Buy one get one half off tickets are available for the Fabulous Equinox Orchestra and for any of the Columbia Theatre season ticket events plus The Nutcracker. In order to receive the discount, patrons must purchase tickets at the box office (no phone orders) and present their faculty/staff ID. Both tickets must be purchased in the same transaction. Limit one offer per performance. The offer is not valid for Missoula Children's Theatre or Pajamas and Play.
     For more information, contact the Columbia Theatre at 543-4366.

Senior student exhibition scheduled at Southeastern Contemporary Art Gallery
The Department of Fine and Performing Arts’ Fall 2016 Senior Exhibition will be on display from Nov. 22 through Dec. 10 at the university’s Contemporary Art Gallery. The gallery will host an opening reception on Tuesday (Nov. 22) from 5 to 7:30 p.m. The exhibit, which is free and open to the public, will be open on Mondays, Tuesdays and Thursdays from 8 a.m. to 5 p.m., Wednesdays from 8 a.m. to 8 p.m., and Fridays from 8 a.m. to noon.
     Southeastern seniors completing their bachelor’s degrees in visual art and design will showcase their artwork. Featured pieces will include ceramics, painting, drawing, photography, animation, video art, printmaking, sculpture, and graphic design.
     The gallery is located in East Stadium. For more information, contact the gallery at 549-5080.

ByLion takes a break
There will not be an issue of ByLion next week due to the Thanksgiving Holiday. ByLion will return on Monday, Nov. 28.


Baton Rouge Advocate
Gonzales cadet at Southeastern receives ROTC scholarship
SLU Channel student productions win national videography awards
St. Amant student receives SLU Alumni Association scholarship


Food Republic
The best way to cool hot coffee, according to science (Allain)


The Southeastern volleyball team competes in the Southland Conference championship, the football team closes out the regular season and the basketball teams will also be in action during this week in Southeastern Athletics.
     The Lady Lion volleyball team (7-22) won its regular season finale at New Orleans to earn its third straight postseason berth, as SLU will be the seventh seed in the Southland Tournament, which runs Friday through Sunday in Conway, Arkansas. Southeastern opens the tournament with an 11 a.m. match versus second-seeded Stephen F. Austin.
     The winner of Friday’s first round match will advanced to face either No. 3 Sam Houston State or No. 6 Northwestern State in Saturday’s semifinals at 12 p.m. Sunday’s championship match is set for 3:05 p.m. with the winner earning the league’s automatic berth in the NCAA Tournament. Friday and Saturday’s action will be broadcast by the Southland Digital Network at, while Sunday’s championship match will air on ESPN3.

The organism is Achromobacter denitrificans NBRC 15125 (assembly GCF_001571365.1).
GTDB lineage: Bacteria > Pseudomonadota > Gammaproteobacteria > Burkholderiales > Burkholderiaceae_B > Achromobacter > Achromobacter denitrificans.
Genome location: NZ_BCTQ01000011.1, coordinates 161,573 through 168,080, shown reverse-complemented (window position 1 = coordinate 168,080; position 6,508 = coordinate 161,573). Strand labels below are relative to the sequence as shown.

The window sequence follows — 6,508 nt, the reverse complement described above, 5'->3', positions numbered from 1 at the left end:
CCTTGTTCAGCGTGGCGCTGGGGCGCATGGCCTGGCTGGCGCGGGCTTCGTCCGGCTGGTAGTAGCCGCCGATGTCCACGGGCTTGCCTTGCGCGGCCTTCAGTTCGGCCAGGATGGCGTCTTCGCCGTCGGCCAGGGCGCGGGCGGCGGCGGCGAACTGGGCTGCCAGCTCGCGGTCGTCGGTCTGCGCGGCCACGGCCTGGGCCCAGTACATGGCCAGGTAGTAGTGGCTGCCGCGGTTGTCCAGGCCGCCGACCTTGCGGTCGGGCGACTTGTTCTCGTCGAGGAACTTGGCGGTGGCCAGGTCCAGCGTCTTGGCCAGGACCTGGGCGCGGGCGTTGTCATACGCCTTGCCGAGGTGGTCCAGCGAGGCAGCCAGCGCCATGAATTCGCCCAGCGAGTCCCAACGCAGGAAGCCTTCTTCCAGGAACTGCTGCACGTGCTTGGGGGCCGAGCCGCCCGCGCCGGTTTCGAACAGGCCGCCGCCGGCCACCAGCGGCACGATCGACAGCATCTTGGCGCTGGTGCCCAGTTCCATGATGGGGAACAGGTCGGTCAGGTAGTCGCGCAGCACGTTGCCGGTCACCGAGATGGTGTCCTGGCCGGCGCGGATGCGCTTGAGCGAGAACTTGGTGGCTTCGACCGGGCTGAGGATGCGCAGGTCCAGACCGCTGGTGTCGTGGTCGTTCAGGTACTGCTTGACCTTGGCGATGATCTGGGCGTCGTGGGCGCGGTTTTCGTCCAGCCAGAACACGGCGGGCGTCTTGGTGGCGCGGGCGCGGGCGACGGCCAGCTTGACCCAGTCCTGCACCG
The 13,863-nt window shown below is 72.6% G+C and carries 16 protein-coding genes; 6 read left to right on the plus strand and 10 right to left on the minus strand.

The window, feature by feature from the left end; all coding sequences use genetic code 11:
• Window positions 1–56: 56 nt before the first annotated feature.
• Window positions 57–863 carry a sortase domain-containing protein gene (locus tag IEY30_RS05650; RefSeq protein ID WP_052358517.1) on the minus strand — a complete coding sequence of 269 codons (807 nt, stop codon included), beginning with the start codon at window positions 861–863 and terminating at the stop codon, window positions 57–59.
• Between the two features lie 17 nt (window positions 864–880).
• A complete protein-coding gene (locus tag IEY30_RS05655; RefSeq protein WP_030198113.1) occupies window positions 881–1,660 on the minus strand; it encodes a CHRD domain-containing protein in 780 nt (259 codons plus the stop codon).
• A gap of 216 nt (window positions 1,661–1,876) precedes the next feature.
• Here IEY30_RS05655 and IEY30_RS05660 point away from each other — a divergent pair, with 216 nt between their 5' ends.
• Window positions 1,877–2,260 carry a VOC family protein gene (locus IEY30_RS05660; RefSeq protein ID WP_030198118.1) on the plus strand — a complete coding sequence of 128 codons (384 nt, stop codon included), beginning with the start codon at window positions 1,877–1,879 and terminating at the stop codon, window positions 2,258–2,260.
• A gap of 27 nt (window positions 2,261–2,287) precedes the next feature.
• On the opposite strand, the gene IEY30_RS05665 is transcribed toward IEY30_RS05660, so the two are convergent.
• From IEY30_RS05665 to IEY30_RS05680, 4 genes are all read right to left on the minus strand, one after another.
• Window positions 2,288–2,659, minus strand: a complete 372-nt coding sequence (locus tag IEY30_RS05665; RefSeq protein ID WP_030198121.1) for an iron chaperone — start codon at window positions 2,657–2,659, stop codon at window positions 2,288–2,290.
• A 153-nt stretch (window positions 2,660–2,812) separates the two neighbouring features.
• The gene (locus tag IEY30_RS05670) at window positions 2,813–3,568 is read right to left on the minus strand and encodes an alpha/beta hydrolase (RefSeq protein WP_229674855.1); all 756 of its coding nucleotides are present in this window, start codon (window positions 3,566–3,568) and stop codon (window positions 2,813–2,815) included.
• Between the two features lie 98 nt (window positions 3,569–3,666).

The Lion football team (6-4, 6-2 Southland) will close out the regular season with the River Bell Classic at Nicholls (5-5, 5-3 Southland) on Thursday at 6 p.m. in Thibodaux. Southeastern clinched its third winning season in the last four years with a 31-19 win over Abilene Christian last Saturday, while the host Colonels will look to bounce back from a 31-24 loss at conference co-leader Central Arkansas.
     The contest will be televised on American Sports Network. Cox Sports Television and WHNO will be ASN local affiliates in the Hammond area and the game will also be streamed live at Thursday’s game at Nicholls will also be heard on the Southeastern Sports Radio Network (KSLU 90.9 FM, Kajun 107.1 FM, The Highway 104.7 FM, WFPR 1400 AM), online at and via the Tune In Radio app.
     The SLU men’s basketball team (1-0) will open its non-conference road schedule on Monday with a 7 p.m. contest at Tulane. On Wednesday, Southeastern returns home to host Jackson State at 7:30 p.m. in the University Center.
     Wednesday’s game will be the nightcap of a doubleheader, as the Lady Lion basketball team (0-2) will open its home schedule at 5:30 p.m. with a non-conference contest versus Mobile. The first 150 fans will receive a trading card featuring first-year head coach Errol Gauff and the SLU coaching staff courtesy of PRIDE.
     Fans can watch Monday’s men’s game at Tulane on ESPN3 and via the WatchESPN app. Wednesday’s games will be broadcast live in the Hammond area on KSLU-FM (90.9), online at and via the TuneIn Radio app.  LionVision subscribers will be able to access a live video stream of Wednesday’s doubleheader at


NOV 14

Men’s Basketball, at Tulane, New Orleans, 7 p.m. (ESPN3)
Football, Inside Southeastern Football with Ron Roberts, Cate Street Seafood Station, 11 a.m.
Football, Ron Roberts Coaches Show, Buddies Bar and Grill, 7 p.m. (KSLU 90.9 FM) (Kajun 107.1 FM) (The Highway 104.7 FM) (WFPR 1400 AM)

NOV 16

Women’s Basketball, vs. Mobile, University Center,

5:30 p.m. (LionVision) (KSLU)
            - Coaching Staff Trading Card Day